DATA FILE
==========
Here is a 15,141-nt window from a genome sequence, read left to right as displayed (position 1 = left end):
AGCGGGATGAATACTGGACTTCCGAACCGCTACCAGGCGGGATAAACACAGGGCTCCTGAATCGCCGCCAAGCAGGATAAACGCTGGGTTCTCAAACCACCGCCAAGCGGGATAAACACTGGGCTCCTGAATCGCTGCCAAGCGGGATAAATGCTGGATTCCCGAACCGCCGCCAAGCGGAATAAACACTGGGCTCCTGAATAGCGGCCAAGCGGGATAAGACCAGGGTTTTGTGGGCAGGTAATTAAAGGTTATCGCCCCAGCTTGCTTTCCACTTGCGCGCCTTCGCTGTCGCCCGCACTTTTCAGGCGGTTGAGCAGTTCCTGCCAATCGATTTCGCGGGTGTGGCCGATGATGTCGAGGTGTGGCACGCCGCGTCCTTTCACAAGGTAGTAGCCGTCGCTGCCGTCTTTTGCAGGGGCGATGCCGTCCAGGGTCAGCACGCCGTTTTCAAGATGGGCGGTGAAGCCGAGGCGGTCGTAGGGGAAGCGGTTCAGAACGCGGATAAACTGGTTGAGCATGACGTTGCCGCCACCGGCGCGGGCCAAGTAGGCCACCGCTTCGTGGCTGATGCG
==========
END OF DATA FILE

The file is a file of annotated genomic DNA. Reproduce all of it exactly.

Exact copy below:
Here is a 15,141-nt window from a genome sequence, read left to right as displayed (position 1 = left end):
AGCGGGATGAATACTGGACTTCCGAACCGCTACCAGGCGGGATAAACACAGGGCTCCTGAATCGCCGCCAAGCAGGATAAACGCTGGGTTCTCAAACCACCGCCAAGCGGGATAAACACTGGGCTCCTGAATCGCTGCCAAGCGGGATAAATGCTGGATTCCCGAACCGCCGCCAAGCGGAATAAACACTGGGCTCCTGAATAGCGGCCAAGCGGGATAAGACCAGGGTTTTGTGGGCAGGTAATTAAAGGTTATCGCCCCAGCTTGCTTTCCACTTGCGCGCCTTCGCTGTCGCCCGCACTTTTCAGGCGGTTGAGCAGTTCCTGCCAATCGATTTCGCGGGTGTGGCCGATGATGTCGAGGTGTGGCACGCCGCGTCCTTTCACAAGGTAGTAGCCGTCGCTGCCGTCTTTTGCAGGGGCGATGCCGTCCAGGGTCAGCACGCCGTTTTCAAGATGGGCGGTGAAGCCGAGGCGGTCGTAGGGGAAGCGGTTCAGAACGCGGATAAACTGGTTGAGCATGACGTTGCCGCCACCGGCGCGGGCCAAGTAGGCCACCGCTTCGTGGCTGATGCG